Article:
The other man who has regularly been painted as the villain of the piece with regard to Winehouse’s physical and mental decline is her father Mitch, who has recently made angry remarks about the documentary; his claim is that certain key figures have been left out and his own words and actions have been twisted. Like Fielder-Civil he doesn’t come out of it well, particularly because he famously asserted that his daughter didn’t need help when others, such as her friend and first manager Nick Shymansky, believed treatment was necessary (as documented by the hit Rehab). However Amy is clearly not intended to be a stitch-up, and though some of Mitch Winehouse’s actions are plain stupid (for example taking a film crew to St. Lucia where his daughter, hounded by the press back home, was convalescing), again the film is less interested in putting him forward as the bad guy than examining the combination of people, places and poor decisions that contributed to her problems.
Lastly Amy incorporates a damning indictment of the media’s role in creating a particularly sorry circus, from packs of paps hounding the singer from one Camden doorway to another (when she stayed at a private hospital every other room was rented by journalists from tabloid newspapers) to comedians and chat show hosts like Frankie Boyle, Graham Norton and Jay Leno, who are seen making mean jokes on TV about the artist’s struggles. Kapadia is clearly aware that these cheap gags seem even harsher today, in light of the musician’s death, but his footage successfully makes the point that (a) they probably shouldn’t have been made and (b) audiences probably shouldn’t be laughing quite so readily.
There is ample space reserved in the film for Amy Winehouse the performer, as opposed to the tabloid sensation, and interestingly the director chooses not to highlight her singing voice – mainly because it doesn’t need to be highlighted – and instead emphasises her skill as a songwriter, with relevant lyrics displayed on screen (though thankfully in a way that doesn’t encourage distasteful karaoke singalongs). As her songs were mostly autobiographical the effect works well, dovetailing with footage of – or anecdotal information about – her relationships in particular. Post-break-up hits like Back To Black and Tears Dry On Their Own will be familiar to many people who watch this film, but the songs take on an added poignancy thanks to judicious editing (Chris King, who collaborated on Kapadia’s previous documentary Senna, does a fine job here).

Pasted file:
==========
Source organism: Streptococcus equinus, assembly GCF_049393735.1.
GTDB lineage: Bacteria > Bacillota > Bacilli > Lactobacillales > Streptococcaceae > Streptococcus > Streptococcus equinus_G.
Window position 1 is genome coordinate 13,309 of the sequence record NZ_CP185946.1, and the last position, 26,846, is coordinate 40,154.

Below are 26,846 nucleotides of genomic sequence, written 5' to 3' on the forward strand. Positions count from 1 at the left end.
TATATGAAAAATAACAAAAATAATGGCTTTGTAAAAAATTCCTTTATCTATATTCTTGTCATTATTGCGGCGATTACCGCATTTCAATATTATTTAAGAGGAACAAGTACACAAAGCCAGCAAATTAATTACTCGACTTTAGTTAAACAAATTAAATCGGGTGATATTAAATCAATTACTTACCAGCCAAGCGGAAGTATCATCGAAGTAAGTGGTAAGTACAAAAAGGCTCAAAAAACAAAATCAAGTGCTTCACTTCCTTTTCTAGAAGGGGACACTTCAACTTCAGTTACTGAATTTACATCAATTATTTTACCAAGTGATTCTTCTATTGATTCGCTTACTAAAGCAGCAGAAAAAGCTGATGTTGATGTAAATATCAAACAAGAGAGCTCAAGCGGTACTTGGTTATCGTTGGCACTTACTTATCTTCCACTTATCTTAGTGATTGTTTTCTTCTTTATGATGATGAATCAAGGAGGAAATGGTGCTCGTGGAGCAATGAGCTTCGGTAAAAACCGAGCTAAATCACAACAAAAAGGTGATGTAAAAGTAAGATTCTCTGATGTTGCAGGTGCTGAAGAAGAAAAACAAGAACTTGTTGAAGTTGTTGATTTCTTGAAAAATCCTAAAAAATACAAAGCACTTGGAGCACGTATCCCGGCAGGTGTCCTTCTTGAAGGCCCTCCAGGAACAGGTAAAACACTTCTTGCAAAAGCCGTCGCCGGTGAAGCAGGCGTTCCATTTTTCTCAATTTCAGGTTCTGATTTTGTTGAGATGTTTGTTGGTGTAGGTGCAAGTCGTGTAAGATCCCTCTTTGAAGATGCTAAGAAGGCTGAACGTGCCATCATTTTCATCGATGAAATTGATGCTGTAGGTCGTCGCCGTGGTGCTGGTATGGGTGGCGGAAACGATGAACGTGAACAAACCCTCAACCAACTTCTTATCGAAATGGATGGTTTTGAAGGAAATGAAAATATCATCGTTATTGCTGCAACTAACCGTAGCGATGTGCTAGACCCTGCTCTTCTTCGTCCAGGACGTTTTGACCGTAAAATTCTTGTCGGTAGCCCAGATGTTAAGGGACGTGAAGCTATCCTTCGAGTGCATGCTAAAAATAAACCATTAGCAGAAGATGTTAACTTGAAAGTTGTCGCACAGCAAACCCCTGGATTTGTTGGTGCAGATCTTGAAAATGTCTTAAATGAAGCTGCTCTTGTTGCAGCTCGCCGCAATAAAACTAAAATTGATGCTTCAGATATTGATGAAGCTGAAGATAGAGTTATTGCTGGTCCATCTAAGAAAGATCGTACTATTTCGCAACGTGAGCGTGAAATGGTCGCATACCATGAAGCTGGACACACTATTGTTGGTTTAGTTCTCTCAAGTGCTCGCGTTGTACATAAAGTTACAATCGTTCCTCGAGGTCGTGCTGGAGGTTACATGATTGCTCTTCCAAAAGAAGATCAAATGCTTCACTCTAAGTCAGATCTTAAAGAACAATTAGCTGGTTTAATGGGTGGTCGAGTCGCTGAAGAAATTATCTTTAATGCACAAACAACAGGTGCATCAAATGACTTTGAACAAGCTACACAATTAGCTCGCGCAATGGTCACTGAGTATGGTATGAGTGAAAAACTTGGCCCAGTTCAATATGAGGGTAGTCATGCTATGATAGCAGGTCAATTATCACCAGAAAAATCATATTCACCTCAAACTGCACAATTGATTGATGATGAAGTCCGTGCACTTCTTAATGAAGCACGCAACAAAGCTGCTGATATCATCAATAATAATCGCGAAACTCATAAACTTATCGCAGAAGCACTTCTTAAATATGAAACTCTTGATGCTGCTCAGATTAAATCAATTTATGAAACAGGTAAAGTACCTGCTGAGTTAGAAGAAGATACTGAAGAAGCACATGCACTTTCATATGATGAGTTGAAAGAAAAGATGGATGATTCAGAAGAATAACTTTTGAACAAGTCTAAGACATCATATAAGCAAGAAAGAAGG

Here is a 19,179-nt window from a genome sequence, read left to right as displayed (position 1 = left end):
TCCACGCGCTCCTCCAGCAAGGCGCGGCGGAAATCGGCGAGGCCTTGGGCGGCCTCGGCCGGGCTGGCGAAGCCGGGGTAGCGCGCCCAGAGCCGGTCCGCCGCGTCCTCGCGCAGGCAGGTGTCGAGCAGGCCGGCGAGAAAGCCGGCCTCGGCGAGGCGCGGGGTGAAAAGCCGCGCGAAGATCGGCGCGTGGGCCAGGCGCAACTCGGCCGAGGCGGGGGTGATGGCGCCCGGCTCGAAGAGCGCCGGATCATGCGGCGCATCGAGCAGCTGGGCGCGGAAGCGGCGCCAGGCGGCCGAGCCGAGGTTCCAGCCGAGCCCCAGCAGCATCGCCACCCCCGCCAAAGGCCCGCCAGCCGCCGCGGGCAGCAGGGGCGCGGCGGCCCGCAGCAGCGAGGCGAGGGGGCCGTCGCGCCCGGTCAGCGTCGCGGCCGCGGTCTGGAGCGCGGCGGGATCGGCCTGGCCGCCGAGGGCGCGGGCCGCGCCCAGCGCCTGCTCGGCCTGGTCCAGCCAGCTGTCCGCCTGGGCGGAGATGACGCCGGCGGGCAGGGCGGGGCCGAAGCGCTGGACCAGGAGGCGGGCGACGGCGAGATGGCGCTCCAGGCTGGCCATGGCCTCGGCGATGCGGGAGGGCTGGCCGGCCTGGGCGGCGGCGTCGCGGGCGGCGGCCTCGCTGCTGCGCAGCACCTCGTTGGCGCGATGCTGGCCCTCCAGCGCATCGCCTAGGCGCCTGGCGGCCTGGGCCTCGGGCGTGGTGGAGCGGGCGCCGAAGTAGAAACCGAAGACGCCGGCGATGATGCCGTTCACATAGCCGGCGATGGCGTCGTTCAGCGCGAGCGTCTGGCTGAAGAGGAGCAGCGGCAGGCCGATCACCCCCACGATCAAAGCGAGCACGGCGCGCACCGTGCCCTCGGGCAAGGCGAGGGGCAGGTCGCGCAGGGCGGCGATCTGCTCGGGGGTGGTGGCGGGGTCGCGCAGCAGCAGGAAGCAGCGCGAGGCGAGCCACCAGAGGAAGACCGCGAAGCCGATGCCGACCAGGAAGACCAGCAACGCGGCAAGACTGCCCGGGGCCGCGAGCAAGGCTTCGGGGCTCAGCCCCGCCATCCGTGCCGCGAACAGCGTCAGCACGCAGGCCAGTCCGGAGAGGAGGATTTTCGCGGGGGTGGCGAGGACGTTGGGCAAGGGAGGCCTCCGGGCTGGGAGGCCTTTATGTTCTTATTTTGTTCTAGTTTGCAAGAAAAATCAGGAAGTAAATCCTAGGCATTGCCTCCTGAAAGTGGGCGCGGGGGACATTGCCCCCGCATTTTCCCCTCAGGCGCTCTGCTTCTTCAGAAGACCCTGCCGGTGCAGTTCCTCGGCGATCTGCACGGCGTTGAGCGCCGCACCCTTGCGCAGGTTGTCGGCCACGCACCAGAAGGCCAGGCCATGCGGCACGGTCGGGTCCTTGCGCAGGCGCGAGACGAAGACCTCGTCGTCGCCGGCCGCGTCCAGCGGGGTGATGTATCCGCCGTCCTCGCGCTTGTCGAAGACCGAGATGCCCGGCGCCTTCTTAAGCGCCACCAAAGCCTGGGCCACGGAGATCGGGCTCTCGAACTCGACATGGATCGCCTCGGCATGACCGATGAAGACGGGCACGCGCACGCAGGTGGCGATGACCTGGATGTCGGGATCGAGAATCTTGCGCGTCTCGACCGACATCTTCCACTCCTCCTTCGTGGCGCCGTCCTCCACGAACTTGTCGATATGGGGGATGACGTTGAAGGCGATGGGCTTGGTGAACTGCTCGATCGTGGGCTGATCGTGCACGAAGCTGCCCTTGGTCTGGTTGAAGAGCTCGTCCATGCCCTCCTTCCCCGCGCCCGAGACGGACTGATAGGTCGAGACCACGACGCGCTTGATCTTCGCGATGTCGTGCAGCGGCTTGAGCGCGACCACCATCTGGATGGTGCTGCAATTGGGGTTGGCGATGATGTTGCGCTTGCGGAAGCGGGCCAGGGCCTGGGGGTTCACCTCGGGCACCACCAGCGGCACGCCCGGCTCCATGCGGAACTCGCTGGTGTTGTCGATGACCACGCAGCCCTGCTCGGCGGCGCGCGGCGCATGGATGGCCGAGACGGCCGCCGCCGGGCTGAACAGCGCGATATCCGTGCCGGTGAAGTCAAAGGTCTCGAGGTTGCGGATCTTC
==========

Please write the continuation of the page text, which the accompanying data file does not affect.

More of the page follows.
Naturally it is a sad film to sit through, and the death of the singer hangs over it from start to finish, but it feels like Kapadia has managed to get to the root cause(s) of Winehouse’s unhappiness and his examination of her short career feels exhaustive. The happier moments and the performances (great and awful) that are contained here merely add to the sense of impending tragedy, and the feeling that we have lost another rare talent far too young. The director does not appear to be interested in celebrating the notion of the ’27 club’ and has little interest in furthering the notion that living fast, dying young and leaving a good-looking corpse is something to aspire to. I was both gripped and moved by this illuminating and poignant work.
Directed by: Asif Kapadia.
Starring: Amy Winehouse.
Cinematography: Matt Curtis.
Editing: Chris King.
Music: Amy Winehouse, Antonio Pinto.
Running Time: 128 minutes.